Monday, June 30, 2008
Can Big Boxes be Integrated Into Existing Urban Fabric?
Now here's a hot button issue that can determine a City's marketability to outsiders and residents who may flee for the suburbs. One thing the suburbs have that older Cities like Baltimore don't is land for "Bog Box" retail. Those suburban retail drags that have all the chain store like Wal Mart, Target, Home Depot, Bed Bath and Beyond, Petsmart, DSW Shoes, Staples, Marshalls, Trader Joes, Costco, Best Buy, Office Depot, Dicks Sporting Goods , Toys R US, The Room Store, Linens and Things, 20 Screen Movies Theaters, and the list goes on.
Baltimore City has done a good job in attracting some Big Box style retail within its urban fabric most notably the Office Depot at Pratt and President Sts. and Lockwood Place at Pratt St. and Gay St. that includes a Best Buy and a Filene's Basement with a P.F. Changs and a Panera Bread.Other sites of Big Box Retail in the city are suburban like roads. They include Mondowmin Mall, Reisterstown Road Plaza, and Dundalk Avenue. There aren't any multiplex Movie Theaters in the city the closest would be the Rotunda in Hampden/Roland Park/Keswick with two screens. Also perhaps the most laughable urban planning failure since civilization; the Wal Mart and Sams Club in Port Covington. I Believe the Sams Club has closed and the Wal Mart may not be far behind. On the drawing board is a Target and Harris Teeter for Canton. Locust Point is also set to receive a Harris Teeter.I have done posts on the state of the suburban retail drags that run through the city and how they should be upped in the density category and Port Covington forget it, that's Waterfront Property. For Baltimore, it needs a centralized and established retail district that has the "urban grid" infrastructure to support high density retail typically found in suburban big box centers.
Hey wait a minute? Isn't the Westside of Downtown supposed to be Baltimore's retail district? Why yes I do believe it is and wouldn't you know it? There's lots of vacant and underutilized land and buildings built with the "urban grid" infrastructure. Ladies and Gentlemen Boys and Girls I think we have a match.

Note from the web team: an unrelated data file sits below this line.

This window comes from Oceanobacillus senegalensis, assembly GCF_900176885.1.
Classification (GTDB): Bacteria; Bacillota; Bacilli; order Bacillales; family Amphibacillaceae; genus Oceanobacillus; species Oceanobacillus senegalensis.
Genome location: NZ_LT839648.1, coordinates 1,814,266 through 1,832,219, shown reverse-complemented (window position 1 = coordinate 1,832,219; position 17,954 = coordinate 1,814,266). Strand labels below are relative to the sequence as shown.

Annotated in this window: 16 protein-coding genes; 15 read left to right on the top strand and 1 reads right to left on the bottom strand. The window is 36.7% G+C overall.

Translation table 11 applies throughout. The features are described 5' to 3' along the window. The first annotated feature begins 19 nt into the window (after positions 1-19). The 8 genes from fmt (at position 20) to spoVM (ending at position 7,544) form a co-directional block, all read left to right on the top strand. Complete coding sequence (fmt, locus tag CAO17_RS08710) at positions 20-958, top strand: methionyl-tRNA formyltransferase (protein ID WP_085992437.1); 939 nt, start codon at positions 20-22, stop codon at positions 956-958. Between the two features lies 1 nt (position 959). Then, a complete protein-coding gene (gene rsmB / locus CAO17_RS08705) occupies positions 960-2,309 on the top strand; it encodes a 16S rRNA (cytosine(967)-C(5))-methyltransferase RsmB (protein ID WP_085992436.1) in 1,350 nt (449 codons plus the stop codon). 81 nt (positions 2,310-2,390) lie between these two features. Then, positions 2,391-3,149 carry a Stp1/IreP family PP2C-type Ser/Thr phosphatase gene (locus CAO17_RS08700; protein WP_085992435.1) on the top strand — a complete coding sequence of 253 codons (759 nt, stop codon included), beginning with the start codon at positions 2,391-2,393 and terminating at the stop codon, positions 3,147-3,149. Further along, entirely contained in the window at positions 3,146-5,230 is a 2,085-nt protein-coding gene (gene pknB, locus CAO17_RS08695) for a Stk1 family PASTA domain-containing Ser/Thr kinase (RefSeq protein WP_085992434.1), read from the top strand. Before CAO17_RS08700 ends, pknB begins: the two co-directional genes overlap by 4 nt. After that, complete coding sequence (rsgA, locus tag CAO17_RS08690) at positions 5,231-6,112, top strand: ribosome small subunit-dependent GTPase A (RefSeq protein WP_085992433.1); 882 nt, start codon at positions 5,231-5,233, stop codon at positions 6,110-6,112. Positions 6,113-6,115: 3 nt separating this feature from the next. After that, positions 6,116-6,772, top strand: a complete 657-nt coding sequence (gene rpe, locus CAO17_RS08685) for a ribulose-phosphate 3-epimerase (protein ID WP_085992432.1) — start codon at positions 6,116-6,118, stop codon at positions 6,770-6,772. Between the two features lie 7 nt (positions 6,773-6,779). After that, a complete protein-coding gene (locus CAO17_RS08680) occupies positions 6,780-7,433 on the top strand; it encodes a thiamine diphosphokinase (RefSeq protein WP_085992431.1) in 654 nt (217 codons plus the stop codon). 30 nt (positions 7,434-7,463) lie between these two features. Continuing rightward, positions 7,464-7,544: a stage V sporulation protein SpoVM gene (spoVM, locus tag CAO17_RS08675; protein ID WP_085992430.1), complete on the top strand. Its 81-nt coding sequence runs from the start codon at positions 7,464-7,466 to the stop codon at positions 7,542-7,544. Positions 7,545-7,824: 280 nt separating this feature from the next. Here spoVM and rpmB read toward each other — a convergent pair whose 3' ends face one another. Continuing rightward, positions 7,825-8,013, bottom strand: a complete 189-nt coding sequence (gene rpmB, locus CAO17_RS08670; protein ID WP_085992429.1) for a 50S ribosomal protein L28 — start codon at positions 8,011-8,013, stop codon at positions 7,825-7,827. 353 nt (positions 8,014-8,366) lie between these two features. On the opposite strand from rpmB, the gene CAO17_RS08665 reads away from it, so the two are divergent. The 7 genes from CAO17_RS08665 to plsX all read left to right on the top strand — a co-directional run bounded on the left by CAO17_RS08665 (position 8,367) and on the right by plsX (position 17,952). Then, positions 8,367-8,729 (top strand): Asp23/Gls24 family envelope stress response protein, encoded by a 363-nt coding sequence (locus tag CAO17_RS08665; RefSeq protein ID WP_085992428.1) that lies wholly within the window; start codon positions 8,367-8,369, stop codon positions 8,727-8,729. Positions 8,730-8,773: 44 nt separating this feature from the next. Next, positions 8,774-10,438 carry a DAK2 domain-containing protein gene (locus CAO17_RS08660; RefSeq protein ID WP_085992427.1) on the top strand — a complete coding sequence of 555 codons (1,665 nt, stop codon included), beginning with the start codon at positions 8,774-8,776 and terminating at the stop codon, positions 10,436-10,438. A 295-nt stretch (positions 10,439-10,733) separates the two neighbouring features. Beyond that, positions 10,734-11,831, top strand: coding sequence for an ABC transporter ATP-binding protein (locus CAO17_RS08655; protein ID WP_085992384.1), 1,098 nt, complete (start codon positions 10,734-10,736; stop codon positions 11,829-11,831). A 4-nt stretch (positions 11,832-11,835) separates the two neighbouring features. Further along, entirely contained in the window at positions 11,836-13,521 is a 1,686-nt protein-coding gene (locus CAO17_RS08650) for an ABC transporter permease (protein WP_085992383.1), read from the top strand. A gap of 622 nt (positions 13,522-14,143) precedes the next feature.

The Westside of Downtown was once the premier shopping destination for Baltimoreans and Baltimorans alike. Lexington and Howard St. was the center of it all with three Department Stores flanking its intersection. Two of the three, Stewarts and Hechts have been converted but the gigantic Hutzler's building remains vacant. This building along with its adjacent parking structure can be easily converted to a few "big box" type stores on the lower floors with offices or residences on the top floors.One block north of the Hippodrome on Eutaw St. can be redeveloped into a multiplex movie theater to complement its newly restored neighbor to the south. Further up Euatw, Howard, and Paca Streets there's still more vacant blocks that can be turned into big box retail with underground parking and offices or residences above.
Another project of note in the Westside is "The Residences at Lexington Market" (not shown here)this is slated to be built above a parking garage west of Lexington Market with 3 100 units towers with a mix of condos and apartments and 21 town homes. This will certainly put a more upscale twist on Lexington Market.
When it's all said and done The Westside of Downtown will Baltimore's retail mecca once again having evolved with the trends of retail it should play host to host "big box" retailers including Dicks Sporting Goods, Toys R Us, Ross Dress for Less, Kohls, Staples, Wegmans, Bed Bath and Beyond, Linens and Things, Costco, Trader Joes, Borders Books and Music, Michael's Arts and Crafts, Wal Mart, Sam's Club, The Room Store, Petsmart, and Ethan Allan. All stores will fit into the existing "urban grid" with underground parking and offices or residences above further expanding Baltimore's skylne.